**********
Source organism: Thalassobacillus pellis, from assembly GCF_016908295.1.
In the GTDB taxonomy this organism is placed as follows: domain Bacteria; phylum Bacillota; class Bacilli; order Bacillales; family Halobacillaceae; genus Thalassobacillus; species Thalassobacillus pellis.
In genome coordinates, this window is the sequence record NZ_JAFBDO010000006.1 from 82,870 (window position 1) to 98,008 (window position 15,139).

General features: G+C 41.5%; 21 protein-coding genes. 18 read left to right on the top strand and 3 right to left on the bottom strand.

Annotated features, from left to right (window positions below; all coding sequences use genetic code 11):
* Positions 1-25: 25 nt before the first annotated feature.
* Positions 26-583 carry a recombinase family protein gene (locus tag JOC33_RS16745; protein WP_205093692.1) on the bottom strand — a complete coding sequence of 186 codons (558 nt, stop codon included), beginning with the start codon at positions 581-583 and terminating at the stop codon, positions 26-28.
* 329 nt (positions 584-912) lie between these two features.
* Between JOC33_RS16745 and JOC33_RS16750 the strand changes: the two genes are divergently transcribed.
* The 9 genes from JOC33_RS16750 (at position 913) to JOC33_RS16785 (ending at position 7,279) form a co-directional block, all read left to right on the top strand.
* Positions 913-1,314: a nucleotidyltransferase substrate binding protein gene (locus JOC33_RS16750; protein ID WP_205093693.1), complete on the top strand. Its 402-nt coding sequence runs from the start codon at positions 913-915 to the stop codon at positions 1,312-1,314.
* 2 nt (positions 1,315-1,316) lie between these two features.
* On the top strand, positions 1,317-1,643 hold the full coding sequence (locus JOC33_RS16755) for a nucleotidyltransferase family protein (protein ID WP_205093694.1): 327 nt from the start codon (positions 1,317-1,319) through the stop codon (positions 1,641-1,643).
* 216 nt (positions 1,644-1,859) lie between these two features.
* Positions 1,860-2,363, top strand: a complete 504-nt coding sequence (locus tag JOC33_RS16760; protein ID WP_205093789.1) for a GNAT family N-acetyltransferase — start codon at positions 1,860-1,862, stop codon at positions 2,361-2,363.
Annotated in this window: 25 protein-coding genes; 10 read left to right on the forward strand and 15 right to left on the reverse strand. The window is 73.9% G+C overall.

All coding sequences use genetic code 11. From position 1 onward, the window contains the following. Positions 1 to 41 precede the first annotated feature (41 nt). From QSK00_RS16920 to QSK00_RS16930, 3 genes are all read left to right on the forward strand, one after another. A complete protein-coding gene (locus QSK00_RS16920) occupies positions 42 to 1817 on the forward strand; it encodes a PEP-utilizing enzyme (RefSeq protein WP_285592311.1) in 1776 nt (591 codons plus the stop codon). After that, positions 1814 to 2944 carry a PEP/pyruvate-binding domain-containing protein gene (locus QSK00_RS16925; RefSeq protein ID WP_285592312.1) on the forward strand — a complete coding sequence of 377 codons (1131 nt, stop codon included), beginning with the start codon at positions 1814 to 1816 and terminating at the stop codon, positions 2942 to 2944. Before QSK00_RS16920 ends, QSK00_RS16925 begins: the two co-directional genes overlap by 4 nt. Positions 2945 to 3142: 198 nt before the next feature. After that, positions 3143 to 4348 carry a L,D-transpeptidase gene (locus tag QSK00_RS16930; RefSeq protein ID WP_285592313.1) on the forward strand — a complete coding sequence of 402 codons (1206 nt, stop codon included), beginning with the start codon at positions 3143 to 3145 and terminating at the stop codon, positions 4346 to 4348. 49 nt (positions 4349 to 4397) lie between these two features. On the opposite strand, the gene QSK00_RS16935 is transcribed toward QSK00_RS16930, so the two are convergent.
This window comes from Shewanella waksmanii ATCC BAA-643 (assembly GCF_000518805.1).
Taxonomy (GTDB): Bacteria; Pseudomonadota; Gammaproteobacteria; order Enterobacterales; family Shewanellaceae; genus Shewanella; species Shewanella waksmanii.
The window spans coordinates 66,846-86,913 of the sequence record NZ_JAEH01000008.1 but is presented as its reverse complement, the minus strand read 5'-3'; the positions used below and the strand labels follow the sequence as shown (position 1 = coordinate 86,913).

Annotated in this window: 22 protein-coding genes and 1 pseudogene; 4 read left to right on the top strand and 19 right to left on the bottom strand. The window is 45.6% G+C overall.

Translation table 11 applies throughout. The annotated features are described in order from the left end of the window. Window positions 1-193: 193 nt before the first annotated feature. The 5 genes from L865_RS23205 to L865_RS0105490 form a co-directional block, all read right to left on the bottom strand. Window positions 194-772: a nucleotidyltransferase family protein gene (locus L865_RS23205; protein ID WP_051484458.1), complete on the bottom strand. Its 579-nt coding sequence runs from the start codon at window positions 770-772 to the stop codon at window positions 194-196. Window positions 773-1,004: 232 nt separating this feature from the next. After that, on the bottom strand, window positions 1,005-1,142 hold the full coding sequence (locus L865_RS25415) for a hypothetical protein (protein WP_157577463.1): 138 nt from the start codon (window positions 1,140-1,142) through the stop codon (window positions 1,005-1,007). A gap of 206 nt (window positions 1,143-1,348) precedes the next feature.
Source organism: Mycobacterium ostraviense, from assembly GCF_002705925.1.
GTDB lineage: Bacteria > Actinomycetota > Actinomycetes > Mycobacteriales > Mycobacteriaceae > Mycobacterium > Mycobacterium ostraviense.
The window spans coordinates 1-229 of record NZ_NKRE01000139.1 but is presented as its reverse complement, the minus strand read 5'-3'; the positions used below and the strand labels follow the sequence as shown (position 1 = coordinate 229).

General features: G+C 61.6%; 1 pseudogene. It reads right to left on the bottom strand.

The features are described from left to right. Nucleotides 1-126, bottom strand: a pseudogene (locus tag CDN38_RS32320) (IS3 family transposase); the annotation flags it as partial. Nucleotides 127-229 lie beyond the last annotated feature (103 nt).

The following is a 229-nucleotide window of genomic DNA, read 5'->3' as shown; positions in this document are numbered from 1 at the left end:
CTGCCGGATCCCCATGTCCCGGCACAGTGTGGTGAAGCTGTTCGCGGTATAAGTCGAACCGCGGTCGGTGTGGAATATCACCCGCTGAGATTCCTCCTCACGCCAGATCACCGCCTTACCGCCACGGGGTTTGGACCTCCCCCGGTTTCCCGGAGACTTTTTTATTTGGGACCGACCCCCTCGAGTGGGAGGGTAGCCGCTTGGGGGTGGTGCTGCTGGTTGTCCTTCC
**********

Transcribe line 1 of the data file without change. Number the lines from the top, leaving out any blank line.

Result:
Source organism: Thalassobacillus pellis, from assembly GCF_016908295.1.